The task of defending the faith is not finished. Until Christ returns we are called to “always be prepared to give a defense to anyone who asks you for a reason for the hope that is in you.” (1 Peter 3:15). Therefore, it is desirable to see advancements in the field of apologetics. Van Til laid out foundational principles and longed to see others after him take forward a truly reformed method of apologetics. Reformed writers ought not shy away from challenges such as postmodernism or humanism; rather, we should go forward with confidence in the Scriptures. We stand on the truth of the Creeds and the Reformed Confessions. It is this truth that must be heralded in our own day.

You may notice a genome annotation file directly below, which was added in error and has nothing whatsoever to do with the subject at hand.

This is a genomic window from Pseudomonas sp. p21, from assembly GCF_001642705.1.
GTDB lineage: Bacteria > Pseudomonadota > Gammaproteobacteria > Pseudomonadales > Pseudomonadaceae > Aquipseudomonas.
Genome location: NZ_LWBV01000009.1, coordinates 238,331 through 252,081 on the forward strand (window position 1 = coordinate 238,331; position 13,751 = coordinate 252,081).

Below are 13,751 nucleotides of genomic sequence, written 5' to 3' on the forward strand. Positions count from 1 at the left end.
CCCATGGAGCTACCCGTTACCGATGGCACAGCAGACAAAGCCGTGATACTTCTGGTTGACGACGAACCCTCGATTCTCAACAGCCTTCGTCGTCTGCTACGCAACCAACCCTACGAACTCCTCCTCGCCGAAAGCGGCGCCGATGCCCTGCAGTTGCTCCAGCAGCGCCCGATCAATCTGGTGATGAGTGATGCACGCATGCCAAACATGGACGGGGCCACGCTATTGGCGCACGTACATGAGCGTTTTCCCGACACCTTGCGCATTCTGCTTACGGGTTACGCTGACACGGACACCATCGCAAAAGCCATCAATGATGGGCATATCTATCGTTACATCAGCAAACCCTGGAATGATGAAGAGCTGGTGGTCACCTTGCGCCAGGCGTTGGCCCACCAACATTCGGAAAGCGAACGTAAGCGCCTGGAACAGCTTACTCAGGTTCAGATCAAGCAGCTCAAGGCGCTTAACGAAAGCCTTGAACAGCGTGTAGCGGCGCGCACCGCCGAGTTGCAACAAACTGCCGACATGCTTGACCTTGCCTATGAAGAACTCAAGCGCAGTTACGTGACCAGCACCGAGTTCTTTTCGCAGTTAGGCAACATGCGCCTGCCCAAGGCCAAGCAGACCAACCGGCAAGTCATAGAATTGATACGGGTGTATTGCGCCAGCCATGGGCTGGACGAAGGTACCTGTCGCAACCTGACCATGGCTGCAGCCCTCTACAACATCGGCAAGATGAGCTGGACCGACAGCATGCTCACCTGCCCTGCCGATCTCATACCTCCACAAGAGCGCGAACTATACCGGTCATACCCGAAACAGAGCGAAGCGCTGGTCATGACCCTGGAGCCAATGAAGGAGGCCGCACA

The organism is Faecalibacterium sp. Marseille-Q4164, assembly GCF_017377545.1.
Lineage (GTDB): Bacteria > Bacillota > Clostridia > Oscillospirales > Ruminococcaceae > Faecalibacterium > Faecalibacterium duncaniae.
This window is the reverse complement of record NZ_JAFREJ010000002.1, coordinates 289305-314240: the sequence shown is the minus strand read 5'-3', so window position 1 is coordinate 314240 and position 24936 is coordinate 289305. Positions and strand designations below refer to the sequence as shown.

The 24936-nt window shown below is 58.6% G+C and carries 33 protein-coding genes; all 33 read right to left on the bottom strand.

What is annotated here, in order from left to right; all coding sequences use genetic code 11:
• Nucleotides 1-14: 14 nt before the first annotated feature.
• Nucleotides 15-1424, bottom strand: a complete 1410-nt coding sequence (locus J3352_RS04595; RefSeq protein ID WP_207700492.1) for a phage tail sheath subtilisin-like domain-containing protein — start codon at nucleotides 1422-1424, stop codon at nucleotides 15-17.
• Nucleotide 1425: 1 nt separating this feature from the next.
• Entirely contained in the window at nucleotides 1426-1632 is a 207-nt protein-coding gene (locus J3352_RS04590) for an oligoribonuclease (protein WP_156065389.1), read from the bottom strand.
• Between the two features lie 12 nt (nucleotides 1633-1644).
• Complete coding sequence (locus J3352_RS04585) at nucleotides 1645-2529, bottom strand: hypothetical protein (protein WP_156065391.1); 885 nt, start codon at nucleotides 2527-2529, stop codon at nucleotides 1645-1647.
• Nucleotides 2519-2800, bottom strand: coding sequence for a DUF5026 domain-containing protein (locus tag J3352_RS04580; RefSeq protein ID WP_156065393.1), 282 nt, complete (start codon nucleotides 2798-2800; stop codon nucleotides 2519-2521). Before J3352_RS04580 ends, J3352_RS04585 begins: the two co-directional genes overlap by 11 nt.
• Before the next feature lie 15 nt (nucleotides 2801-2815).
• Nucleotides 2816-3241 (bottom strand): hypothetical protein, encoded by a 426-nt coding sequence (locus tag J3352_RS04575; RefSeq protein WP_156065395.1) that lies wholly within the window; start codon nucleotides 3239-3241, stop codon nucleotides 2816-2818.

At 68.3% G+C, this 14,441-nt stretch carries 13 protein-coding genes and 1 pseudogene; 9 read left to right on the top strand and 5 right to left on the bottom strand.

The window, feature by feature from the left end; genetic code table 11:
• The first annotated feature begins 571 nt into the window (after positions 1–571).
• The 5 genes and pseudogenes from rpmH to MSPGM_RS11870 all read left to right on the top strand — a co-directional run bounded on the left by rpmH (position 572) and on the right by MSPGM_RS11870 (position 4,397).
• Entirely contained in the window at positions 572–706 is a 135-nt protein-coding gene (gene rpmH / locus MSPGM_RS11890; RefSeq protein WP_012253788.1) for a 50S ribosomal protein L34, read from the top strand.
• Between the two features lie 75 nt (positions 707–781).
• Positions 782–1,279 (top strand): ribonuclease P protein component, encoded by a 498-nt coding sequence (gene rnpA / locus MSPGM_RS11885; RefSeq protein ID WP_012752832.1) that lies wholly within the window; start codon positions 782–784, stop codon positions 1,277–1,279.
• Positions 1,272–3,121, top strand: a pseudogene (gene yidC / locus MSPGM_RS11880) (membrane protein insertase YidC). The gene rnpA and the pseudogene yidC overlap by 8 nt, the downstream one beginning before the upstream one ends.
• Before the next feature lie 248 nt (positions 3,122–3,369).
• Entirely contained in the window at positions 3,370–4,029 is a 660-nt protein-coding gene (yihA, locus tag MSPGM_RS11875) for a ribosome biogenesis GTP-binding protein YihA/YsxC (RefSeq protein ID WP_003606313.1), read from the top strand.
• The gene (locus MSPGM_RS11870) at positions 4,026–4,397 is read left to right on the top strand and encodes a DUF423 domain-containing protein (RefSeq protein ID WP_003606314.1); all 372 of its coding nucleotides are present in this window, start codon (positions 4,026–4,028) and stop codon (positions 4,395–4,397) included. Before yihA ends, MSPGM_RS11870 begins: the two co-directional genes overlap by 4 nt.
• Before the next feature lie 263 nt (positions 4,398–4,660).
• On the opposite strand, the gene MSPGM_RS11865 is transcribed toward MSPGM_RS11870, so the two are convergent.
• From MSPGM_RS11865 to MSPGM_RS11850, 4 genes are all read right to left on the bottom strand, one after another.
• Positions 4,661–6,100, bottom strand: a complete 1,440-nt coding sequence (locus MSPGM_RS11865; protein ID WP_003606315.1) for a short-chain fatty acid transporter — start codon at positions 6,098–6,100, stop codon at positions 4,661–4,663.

In this short series of posts, I hope to detail in simple terms the basics of Van Til’s apologetic approach. The subsequent articles will include an interaction with contemporary continental philosophy of religion in an effort to demonstrate how this method of apologetics may be employed in our own day; and, will hopefully be a source of edification.


1. Cornelius Van Til, The Defense of the Faith: Fourth Edition (Phillipsburg: Presbyterian and Reformed Publishing,2008), 309.

2. See for example Cornelius Van Til, Christianity and Idealism (Philadelphia: The Presbyterian and Reformed Publishing Company, 1955).

3. Van Til, C. (1977). Common Grace And The Gospel. The Presbyterian and Reformed Publishing Company: Nutley, NJ.

James Richey